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Just for Today

by Pres. J. Lawrence Richards.

“Just for Today”

President J. Lawrence Richards

LDS Business College Devotional

January 8, 2013

 

You just have no idea how good you are, nor do you know how much the Lord loves you. Nor do you know the depth of the meaning of the hymn we just sang. It’s one that can be plumbed and mined deeply, and in a little bit, you’ll know why we chose that hymn today.

 

Brother Nelson likes to set very high standards, and so he said you look good, but we’ll work on “great.” Tuesday is devotional day and a great day to look your best. It’s a day to show your Father in Heaven, by the way you dress, that you appreciate the blessings He has given you here at the College. That’s why I dress up for Him every day, and for you.

 

For the next thirty minutes, will you forget that I am the College president? I want to talk to you in a different way. I don’t want to talk to you like a bishop, and I don’t want to talk to you like your dad. I don’t even want to talk to you like I’m your friend, though I am. I want to talk to you today like your big brother, part of your family, but maybe one who has had just a little more experience than you’ve had. And because I want to be your big brother today, will you allow me to look backwards in my life and share with you some things that I’ve learned that I think would be helpful to you? The only reason I want to talk to you as your big brother is because of my love for you, for what you stand for, for who you are, and not necessarily what you do.

 

I want to talk to you this way because I see great potential in you, and I see the world in front of you. I wish in some ways I could trade places with you. I’d do some things a little differently.

 

I also see great snares that are in the road ahead designed to block your progression. And though you think you are really quite wise, in some ways you are really still very naïve. Life is going to teach you some lessons. It’s going to do it one of two ways—you can either learn those lessons by heeding what some of us who are just a little bit farther down the path have learned; or you can learn it by the things that you suffer. It’s really your choice. I pray with all my heart that the Lord will not have you suffer beyond that which is necessary for you to be purified, and that you will heed the counsel given by others—in scriptures, in prophetic statements from the prophets, Church manuals and magazines, and what the Spirit says to you every week in these devotionals.

 

Because I want to talk to you as a family member, you will forgive me if I don’t carefully pick my words or soft-pedal what I have to say. You will forgive me because, as family members, we trust each other, and you know that I would never say a thing that would hurt you or mislead you. You know, as the scriptures say, that my love for you and my “faithfulness [to you] is stronger than the cords of death,” (D&C 121:44) and as the scriptures say, every day that I walk through this door, I receive you in a covenant that is “fixed, immovable, and unchangeable, to be your friend and [your] brother.” (D&C 88:133)

 

Now as a little preface before we get to what I want to talk about, we lost a family member. Those of you who don’t know, Tatsu Ito passed away on Friday. He was one of us. He taught us much in the relatively short time that he was here at the College. His association along, with his brother Dan, brings out the best in us. Tatsu increased our gratitude and decreased the severity of the minor complaints that we have when we think about the hand we were dealt to play. He taught us about trying and achieving and how to face every day successfully. He created for some of us the opportunity to lift in charitable service to him, and for those of you who did so on a consistent basis, bless you. Greater blessings await you, including the day when you and Tatsu will embrace and you will walk together. You who have helped and continue to help his brother Dan, know, as President Adam Fisher said not too long ago, “I thought they needed my help; I never knew how much I needed them.”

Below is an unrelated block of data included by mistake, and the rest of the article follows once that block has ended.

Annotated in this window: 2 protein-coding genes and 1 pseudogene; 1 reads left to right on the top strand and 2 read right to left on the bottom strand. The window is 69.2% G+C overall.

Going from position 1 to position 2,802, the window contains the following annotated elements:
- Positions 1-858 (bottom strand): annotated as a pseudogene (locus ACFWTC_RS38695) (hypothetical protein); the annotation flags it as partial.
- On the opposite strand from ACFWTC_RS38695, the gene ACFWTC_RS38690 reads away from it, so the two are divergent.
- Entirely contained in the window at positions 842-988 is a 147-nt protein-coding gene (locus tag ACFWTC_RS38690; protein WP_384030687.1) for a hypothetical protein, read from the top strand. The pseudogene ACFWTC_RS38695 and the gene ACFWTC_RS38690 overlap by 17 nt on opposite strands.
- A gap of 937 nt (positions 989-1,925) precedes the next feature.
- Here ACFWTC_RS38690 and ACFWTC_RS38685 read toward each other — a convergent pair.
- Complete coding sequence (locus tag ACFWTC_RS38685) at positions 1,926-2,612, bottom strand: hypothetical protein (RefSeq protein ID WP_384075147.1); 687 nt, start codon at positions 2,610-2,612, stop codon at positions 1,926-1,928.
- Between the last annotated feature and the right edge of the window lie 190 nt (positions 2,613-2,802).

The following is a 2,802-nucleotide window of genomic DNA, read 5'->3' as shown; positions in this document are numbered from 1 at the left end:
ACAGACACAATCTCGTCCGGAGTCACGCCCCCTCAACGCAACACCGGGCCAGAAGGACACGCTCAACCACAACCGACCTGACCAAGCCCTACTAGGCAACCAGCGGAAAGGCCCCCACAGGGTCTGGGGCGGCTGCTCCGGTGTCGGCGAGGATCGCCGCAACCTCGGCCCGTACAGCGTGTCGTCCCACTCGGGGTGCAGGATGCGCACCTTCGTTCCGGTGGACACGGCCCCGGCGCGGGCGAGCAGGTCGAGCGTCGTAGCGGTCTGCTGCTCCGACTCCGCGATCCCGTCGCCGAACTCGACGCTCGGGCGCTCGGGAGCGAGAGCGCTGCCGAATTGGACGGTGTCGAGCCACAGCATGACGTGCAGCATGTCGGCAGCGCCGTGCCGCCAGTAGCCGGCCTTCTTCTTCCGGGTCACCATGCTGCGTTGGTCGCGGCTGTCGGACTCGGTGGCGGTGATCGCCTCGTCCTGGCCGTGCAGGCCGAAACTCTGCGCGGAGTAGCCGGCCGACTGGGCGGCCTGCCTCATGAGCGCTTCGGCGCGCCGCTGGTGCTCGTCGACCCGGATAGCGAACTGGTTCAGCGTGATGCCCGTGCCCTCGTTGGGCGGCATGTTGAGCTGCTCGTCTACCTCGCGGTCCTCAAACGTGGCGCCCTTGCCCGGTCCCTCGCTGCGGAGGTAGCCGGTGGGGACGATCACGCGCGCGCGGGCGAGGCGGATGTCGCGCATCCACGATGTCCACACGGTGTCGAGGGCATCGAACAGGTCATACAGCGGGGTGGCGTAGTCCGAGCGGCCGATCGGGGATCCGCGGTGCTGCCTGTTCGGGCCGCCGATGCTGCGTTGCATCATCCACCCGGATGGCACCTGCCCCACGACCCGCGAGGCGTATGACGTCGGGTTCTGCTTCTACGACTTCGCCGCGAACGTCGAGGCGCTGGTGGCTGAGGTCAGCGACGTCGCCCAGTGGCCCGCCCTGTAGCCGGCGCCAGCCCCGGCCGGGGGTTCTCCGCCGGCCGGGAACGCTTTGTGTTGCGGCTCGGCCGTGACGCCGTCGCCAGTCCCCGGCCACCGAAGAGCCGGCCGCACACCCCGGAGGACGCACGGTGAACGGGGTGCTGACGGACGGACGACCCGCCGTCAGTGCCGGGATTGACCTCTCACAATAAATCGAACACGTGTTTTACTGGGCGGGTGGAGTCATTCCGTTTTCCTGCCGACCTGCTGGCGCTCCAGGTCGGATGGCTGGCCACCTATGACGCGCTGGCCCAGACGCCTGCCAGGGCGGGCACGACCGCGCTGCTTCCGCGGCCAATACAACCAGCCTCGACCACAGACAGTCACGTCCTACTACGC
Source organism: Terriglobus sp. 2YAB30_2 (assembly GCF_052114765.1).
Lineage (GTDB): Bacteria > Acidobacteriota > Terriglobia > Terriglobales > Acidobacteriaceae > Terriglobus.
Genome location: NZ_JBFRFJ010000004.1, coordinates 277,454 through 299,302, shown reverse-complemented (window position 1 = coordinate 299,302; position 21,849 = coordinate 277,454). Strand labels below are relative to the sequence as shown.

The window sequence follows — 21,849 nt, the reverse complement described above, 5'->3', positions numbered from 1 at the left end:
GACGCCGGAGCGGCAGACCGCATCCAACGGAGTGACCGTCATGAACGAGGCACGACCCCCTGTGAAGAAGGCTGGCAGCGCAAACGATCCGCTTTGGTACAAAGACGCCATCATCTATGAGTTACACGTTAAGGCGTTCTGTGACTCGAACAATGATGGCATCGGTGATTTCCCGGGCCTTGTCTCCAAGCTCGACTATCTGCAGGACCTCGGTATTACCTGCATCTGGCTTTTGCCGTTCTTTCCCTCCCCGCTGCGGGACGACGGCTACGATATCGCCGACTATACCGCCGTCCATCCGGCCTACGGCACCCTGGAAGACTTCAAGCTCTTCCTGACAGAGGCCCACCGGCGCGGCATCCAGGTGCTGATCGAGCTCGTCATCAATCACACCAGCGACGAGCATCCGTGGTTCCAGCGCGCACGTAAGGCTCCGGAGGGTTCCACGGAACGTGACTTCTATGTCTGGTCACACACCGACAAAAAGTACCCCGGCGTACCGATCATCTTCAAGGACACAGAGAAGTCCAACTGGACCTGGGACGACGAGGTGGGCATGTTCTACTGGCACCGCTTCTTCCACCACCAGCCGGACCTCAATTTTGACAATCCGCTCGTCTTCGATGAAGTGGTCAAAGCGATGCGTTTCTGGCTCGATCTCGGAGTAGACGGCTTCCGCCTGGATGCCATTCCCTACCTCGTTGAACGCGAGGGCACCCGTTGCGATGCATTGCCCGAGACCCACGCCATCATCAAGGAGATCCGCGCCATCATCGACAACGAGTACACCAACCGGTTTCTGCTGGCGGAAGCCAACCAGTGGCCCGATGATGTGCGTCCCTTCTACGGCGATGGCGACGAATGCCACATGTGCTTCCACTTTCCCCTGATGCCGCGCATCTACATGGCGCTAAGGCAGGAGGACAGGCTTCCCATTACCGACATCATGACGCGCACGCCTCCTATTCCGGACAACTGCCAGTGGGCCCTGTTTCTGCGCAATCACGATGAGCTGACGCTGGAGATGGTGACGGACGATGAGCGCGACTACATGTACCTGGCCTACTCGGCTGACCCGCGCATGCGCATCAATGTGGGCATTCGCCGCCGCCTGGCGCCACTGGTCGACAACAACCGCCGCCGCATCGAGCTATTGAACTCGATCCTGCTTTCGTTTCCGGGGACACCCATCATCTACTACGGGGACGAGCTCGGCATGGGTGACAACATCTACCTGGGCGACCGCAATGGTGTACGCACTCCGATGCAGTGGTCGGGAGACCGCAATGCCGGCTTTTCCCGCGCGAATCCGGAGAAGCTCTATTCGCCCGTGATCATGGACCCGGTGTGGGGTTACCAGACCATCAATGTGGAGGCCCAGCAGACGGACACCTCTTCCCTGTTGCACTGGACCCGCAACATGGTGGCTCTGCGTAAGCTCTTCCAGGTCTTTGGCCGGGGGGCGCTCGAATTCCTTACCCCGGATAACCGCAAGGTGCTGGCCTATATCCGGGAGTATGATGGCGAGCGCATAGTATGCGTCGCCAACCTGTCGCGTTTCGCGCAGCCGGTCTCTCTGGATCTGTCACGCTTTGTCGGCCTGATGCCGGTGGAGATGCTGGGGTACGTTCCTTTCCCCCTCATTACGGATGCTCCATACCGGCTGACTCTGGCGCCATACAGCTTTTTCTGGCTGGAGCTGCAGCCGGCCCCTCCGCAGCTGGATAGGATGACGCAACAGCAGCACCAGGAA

A few of the students were with Tatsu on Friday up at the hospital before he passed away. They sang to him his favorite hymn, “The Spirit of God.” And they said their goodbyes. So we shed a few tears today over the temporary loss of a family member, that we may take what Tatsu helped us learn and move forward, with faith and effort, as better people because of having known him and having been blessed to see his example of faithfulness and courage.

 

But be assured of this: Tatsu lives as much today as he did Friday morning. The difference is that he has laid down a body temporarily which he will take up again. And he will do it in the morning of the First Resurrection, and it will be perfected. And so today, Tatsu’s spirit is free. He speaks clearly, he walks, he has leapt for joy at the assurance of things he only once hoped for but now have become the evidence of the things he had not seen before. (See Hebrews 11:1)

 

There is no bodily discomfort, there is no pain. Tatsu has now felt the loving embrace of other family members who preceded him through the veil. And surely of all people, Tatsu has been embraced by another Brother, who paid the price that Tatsu might live again and be reunited with his body, perfected, and achieve with his family glories that are celestial.

 

There will be a funeral service for Tatsu on Saturday at the Salt Lake Stake Center. It’s the white church northwest of the Conference Center. It will be at 12:00noon. There will be a viewing preceding, at 11:00 on Saturday. On Friday night at Larkin Mortuary, which is 260 South Temple, a viewing will be held from 6:00-8:00 p.m., to which you are invited. And so, Brother and Sister Ito, we extend our love. We extend our appreciation for having known Tatsu, and our continuing appreciation for the privilege of knowing Dan. They bless us. So thank you.

 

And Dan, we honor you. We honor you, Dan, for your courage and your faith and for your example. You just make us feel doggone happy every time we’re around you. So I thank you for blessing my life as well. Okay, now we can all pull out a Kleenex and we’ll be done here, okay? And we’ll move on from this tender subject.